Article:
Argentine economy minister resigns amid peso, diesel woes

By AP News

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BUENOS AIRES, Argentina (AP) — Economy Minister Martin Guzman submitted his resignation Saturday, acting at the end of a week in which Argentina's currency hit an all-time low against the dollar and truck drivers staged protests over shortages of diesel fuel.

BUENOS AIRES, Argentina (AP) — Economy Minister Martin Guzman submitted his resignation Saturday, acting at the end of a week in which Argentina's currency hit an all-time low against the dollar and truck drivers staged protests over shortages of diesel fuel.

Guzman announced on Twitter that he had sent a multi-page resignation letter to President Alberto Fernandez.

“With the deep conviction and confidence in my vision of the path that Argentina should follow, I will continue to work and act for a more just, free and sovereign homeland,” Guzman wrote.

With the Argentine peso sliding against the dollar, the government on Tuesday made it harder to acquire dollars to pay for imports. It acted as the dollar bought 239 pesos in the informal market used by citizens and companies to bypass official channels.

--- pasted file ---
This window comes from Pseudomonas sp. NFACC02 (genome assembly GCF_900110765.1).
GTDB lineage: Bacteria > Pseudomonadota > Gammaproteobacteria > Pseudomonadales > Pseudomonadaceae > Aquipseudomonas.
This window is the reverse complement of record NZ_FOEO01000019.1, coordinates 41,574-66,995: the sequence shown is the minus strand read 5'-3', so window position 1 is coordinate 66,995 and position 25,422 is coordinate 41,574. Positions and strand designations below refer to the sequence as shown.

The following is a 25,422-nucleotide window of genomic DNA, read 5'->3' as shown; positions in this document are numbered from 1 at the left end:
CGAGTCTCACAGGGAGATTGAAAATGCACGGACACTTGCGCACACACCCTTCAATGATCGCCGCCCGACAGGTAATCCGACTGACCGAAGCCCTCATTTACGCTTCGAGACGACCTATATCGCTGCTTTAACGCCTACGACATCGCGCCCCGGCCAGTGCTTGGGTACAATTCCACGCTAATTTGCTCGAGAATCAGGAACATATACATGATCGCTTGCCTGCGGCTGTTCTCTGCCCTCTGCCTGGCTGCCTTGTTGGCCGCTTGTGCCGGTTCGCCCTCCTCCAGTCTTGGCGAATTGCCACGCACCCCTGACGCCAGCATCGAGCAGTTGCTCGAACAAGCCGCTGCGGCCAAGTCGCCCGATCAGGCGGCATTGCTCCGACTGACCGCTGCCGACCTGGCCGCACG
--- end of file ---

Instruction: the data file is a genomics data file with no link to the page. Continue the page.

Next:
Argentina has suffered for years from a shortage of dollars, which stems partly from the distrust of Argentines in their own currency amid high inflation. Prices have risen nearly 30% this year, and analysts predict inflation could rise above 70% for all of 2022.

The work stoppages by truck drivers have disrupted economic activity, including the delivery to ports of grain, which is one of Argentina's main imports.

On Wednesday, the government said it was trying to increase the availability of diesel by allowing more biofuel to be mixed into the fuel and also by suspending the import tax on diesel.

Argentina produces diesel but not in sufficient quantities for its needs and depends on imports, with world prices rising because of disruptions by the pandemic and the Russian invasion of Ukraine.

Analysts say one of the reasons for the shortage is that it is not profitable for oil companies to import diesel because the government prevents them from charging what it costs to buy on the international market.

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Author: AP News

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Originally published by Associated Press Valuethemarkets.com, Digitonic Ltd (and our owners, directors, officers, managers, employees, affiliates, agents and assigns) are not responsible for the content or accuracy of this article. The information included in this article is based solely on information provided by the company or companies mentioned above.

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